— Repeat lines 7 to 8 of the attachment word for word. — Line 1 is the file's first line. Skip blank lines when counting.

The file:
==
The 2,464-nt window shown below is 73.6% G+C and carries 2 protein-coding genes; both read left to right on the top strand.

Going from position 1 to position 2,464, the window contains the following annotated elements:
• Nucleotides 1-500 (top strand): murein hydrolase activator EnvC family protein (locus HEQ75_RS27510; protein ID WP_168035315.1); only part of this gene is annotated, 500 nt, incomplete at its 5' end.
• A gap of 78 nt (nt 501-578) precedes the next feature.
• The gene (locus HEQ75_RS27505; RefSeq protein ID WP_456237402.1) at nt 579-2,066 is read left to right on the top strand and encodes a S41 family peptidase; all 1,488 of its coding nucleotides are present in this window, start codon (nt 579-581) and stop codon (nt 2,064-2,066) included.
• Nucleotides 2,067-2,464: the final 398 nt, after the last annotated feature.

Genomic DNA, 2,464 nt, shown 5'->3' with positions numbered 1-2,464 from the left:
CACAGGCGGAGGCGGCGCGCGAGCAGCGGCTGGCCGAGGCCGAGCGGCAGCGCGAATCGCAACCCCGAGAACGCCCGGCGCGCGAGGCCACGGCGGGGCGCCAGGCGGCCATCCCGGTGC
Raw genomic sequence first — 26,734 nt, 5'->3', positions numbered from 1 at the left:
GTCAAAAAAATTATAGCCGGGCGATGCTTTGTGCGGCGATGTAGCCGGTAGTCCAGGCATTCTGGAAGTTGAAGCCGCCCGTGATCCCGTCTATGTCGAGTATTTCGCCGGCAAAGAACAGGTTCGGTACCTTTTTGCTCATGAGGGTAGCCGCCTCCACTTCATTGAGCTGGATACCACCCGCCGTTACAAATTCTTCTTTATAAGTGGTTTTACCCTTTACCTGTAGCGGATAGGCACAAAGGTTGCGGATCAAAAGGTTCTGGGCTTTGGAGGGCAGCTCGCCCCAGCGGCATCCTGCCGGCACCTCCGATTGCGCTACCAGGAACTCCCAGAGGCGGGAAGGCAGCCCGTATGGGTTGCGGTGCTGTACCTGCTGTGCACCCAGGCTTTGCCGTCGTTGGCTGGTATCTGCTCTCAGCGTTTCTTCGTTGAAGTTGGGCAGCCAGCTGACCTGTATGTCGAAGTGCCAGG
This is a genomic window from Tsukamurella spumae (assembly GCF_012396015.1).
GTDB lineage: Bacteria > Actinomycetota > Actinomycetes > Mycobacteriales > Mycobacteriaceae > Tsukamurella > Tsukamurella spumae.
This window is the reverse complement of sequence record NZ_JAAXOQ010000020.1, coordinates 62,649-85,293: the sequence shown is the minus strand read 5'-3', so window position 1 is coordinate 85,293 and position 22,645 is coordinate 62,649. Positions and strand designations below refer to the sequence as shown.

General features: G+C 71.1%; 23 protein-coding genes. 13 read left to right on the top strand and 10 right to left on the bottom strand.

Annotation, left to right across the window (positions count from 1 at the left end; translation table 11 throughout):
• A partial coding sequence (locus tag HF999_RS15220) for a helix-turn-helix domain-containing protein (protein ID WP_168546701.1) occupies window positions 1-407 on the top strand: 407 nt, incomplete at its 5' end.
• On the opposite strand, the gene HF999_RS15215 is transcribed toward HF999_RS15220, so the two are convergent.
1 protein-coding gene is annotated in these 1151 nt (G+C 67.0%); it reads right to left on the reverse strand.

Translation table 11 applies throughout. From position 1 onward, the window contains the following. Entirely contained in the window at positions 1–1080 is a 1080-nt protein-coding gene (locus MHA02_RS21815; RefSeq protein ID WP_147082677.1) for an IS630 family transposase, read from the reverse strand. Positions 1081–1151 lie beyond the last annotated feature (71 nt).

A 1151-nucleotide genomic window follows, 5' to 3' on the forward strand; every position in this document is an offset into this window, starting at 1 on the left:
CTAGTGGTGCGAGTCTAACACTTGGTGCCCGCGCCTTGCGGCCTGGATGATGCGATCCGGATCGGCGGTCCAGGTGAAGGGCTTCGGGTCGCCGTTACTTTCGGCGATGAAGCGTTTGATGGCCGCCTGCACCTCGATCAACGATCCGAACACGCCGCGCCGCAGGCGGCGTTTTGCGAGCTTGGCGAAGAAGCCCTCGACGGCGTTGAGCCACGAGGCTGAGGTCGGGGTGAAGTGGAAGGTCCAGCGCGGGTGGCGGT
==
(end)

Genomic DNA, 2,464 nt, shown 5'->3' with positions numbered 1-2,464 from the left:
CACAGGCGGAGGCGGCGCGCGAGCAGCGGCTGGCCGAGGCCGAGCGGCAGCGCGAATCGCAACCCCGAGAACGCCCGGCGCGCGAGGCCACGGCGGGGCGCCAGGCGGCCATCCCGGTGC